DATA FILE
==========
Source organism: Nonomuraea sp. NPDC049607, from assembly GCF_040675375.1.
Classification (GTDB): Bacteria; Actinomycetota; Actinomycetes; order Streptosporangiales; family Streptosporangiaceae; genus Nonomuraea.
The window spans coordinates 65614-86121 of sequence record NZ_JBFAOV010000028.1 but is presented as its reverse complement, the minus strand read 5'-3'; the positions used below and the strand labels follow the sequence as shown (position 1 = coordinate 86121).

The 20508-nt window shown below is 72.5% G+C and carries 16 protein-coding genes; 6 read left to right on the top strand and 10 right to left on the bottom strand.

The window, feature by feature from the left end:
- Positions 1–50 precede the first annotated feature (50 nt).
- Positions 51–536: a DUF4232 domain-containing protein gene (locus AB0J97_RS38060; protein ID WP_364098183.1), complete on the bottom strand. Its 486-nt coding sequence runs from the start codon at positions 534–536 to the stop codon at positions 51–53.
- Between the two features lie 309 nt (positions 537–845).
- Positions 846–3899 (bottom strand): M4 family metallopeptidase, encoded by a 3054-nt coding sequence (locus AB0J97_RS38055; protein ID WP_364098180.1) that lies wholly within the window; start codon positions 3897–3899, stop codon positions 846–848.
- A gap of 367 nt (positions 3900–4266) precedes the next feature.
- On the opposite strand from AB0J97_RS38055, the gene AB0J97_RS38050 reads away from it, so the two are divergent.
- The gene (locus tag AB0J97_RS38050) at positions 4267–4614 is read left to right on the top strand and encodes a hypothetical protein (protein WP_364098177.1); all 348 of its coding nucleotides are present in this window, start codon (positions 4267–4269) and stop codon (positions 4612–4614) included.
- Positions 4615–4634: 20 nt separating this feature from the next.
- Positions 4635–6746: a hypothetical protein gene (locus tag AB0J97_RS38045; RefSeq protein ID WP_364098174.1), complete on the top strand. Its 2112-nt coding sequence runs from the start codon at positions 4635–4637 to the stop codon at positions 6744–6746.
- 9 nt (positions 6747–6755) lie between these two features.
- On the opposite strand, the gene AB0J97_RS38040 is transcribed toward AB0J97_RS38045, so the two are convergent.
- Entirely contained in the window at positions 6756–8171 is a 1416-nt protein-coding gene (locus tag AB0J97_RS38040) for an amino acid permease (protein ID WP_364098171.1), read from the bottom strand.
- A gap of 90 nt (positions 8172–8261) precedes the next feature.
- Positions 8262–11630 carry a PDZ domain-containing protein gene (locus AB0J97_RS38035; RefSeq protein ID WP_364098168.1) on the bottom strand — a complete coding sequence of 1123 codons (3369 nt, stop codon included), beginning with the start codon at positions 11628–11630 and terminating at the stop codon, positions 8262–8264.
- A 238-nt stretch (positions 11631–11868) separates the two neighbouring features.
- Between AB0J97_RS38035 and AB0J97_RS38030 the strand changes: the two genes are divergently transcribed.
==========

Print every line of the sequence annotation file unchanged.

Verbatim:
Source organism: Nonomuraea sp. NPDC049607, from assembly GCF_040675375.1.
Classification (GTDB): Bacteria; Actinomycetota; Actinomycetes; order Streptosporangiales; family Streptosporangiaceae; genus Nonomuraea.
The window spans coordinates 65614-86121 of sequence record NZ_JBFAOV010000028.1 but is presented as its reverse complement, the minus strand read 5'-3'; the positions used below and the strand labels follow the sequence as shown (position 1 = coordinate 86121).

The 20508-nt window shown below is 72.5% G+C and carries 16 protein-coding genes; 6 read left to right on the top strand and 10 right to left on the bottom strand.

The window, feature by feature from the left end:
- Positions 1–50 precede the first annotated feature (50 nt).
- Positions 51–536: a DUF4232 domain-containing protein gene (locus AB0J97_RS38060; protein ID WP_364098183.1), complete on the bottom strand. Its 486-nt coding sequence runs from the start codon at positions 534–536 to the stop codon at positions 51–53.
- Between the two features lie 309 nt (positions 537–845).
- Positions 846–3899 (bottom strand): M4 family metallopeptidase, encoded by a 3054-nt coding sequence (locus AB0J97_RS38055; protein ID WP_364098180.1) that lies wholly within the window; start codon positions 3897–3899, stop codon positions 846–848.
- A gap of 367 nt (positions 3900–4266) precedes the next feature.
- On the opposite strand from AB0J97_RS38055, the gene AB0J97_RS38050 reads away from it, so the two are divergent.
- The gene (locus tag AB0J97_RS38050) at positions 4267–4614 is read left to right on the top strand and encodes a hypothetical protein (protein WP_364098177.1); all 348 of its coding nucleotides are present in this window, start codon (positions 4267–4269) and stop codon (positions 4612–4614) included.
- Positions 4615–4634: 20 nt separating this feature from the next.
- Positions 4635–6746: a hypothetical protein gene (locus tag AB0J97_RS38045; RefSeq protein ID WP_364098174.1), complete on the top strand. Its 2112-nt coding sequence runs from the start codon at positions 4635–4637 to the stop codon at positions 6744–6746.
- 9 nt (positions 6747–6755) lie between these two features.
- On the opposite strand, the gene AB0J97_RS38040 is transcribed toward AB0J97_RS38045, so the two are convergent.
- Entirely contained in the window at positions 6756–8171 is a 1416-nt protein-coding gene (locus tag AB0J97_RS38040) for an amino acid permease (protein ID WP_364098171.1), read from the bottom strand.
- A gap of 90 nt (positions 8172–8261) precedes the next feature.
- Positions 8262–11630 carry a PDZ domain-containing protein gene (locus AB0J97_RS38035; RefSeq protein ID WP_364098168.1) on the bottom strand — a complete coding sequence of 1123 codons (3369 nt, stop codon included), beginning with the start codon at positions 11628–11630 and terminating at the stop codon, positions 8262–8264.
- A 238-nt stretch (positions 11631–11868) separates the two neighbouring features.
- Between AB0J97_RS38035 and AB0J97_RS38030 the strand changes: the two genes are divergently transcribed.